Shoshana Zuboff is the Charles Edward Wilson Professor of Business Administration at the Harvard Business School. Her Ph.D. is in social psychology from Harvard University and her undergraduate degree is in philosophy and psychology from the University of Chicago.
In 1988, Shoshana Zuboff published in the Age of the Smart Machine: The Future of Work and Power and the book garnered much acclaim and many regard it as the definitive work on the subject.
Her research lead her to conclude that today’s managerial capitalism has reached the limits of its adaptive range. Instead of being the engine of wealth creation, it has become the obstacle to wealth creation. The society of the twenty-first century requires a new approach to capitalism that she calls “distributed capitalism”.
These last ten years of study, research and reconceptualization are summarized in her new book ´The Support Economy: Why Corporations Are Failing Individuals and the Next Episode of Capitalism´ co-authored with Jim Maxmin and published by Viking in October 2002. The book argues that people have changed more than the corporations upon which their well-being – as consumers and as employees- depends.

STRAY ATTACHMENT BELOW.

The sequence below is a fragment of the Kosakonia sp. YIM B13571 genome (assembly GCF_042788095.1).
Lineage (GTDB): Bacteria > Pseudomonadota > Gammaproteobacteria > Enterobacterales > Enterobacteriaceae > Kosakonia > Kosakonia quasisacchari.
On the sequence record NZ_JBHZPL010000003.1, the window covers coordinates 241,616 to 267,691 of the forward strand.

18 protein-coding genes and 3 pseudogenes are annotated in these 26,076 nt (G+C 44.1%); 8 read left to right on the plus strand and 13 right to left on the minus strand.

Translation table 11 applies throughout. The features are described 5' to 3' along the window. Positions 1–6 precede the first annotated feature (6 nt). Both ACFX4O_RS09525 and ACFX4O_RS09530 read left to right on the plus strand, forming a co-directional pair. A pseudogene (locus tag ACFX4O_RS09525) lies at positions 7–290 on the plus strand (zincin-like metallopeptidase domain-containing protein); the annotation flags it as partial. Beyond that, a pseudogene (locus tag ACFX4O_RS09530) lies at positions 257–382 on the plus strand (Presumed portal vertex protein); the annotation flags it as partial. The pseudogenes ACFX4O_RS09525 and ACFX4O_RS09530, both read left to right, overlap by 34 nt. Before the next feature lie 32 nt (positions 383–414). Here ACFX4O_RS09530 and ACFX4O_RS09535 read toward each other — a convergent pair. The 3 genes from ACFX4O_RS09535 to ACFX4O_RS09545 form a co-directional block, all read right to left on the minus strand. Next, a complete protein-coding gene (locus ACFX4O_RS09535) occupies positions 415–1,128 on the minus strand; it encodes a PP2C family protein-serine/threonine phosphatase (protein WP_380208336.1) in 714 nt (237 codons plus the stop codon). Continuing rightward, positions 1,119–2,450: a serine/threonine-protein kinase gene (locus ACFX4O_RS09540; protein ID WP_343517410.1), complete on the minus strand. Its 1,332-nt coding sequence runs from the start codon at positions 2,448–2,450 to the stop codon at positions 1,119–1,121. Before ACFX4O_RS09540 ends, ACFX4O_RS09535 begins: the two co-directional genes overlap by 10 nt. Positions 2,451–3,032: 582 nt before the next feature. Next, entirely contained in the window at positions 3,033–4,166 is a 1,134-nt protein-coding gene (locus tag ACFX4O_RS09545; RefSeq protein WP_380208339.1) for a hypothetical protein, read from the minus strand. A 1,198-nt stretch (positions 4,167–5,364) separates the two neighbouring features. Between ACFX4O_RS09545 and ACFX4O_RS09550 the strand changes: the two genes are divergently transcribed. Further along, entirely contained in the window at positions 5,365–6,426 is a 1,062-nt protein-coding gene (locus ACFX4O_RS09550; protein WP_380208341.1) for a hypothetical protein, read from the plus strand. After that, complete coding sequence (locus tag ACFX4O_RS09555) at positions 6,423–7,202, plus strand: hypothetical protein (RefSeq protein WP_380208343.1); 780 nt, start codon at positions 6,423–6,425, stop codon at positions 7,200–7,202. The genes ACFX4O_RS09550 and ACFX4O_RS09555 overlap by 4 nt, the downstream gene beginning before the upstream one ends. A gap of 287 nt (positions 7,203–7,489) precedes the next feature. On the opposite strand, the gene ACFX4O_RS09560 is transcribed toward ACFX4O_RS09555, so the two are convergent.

Shoshana Zuboff has delivered keynote addresses and conducted top management seminars at Euroforum, The Conference on European Computer Systems, The US Postal Service, The Medical Library Association, The National Education Association, The Minnesota Joint Computer Conference, The Economist, The Conference Board and many others.
Shoshana Zuboff has been invited to deliver major addresses at Cambridge University, MIT, Harvard, The British Computer Society, The Smithsonian, The American Society for Training and Development, The American Management Association, Rockhurst College and others.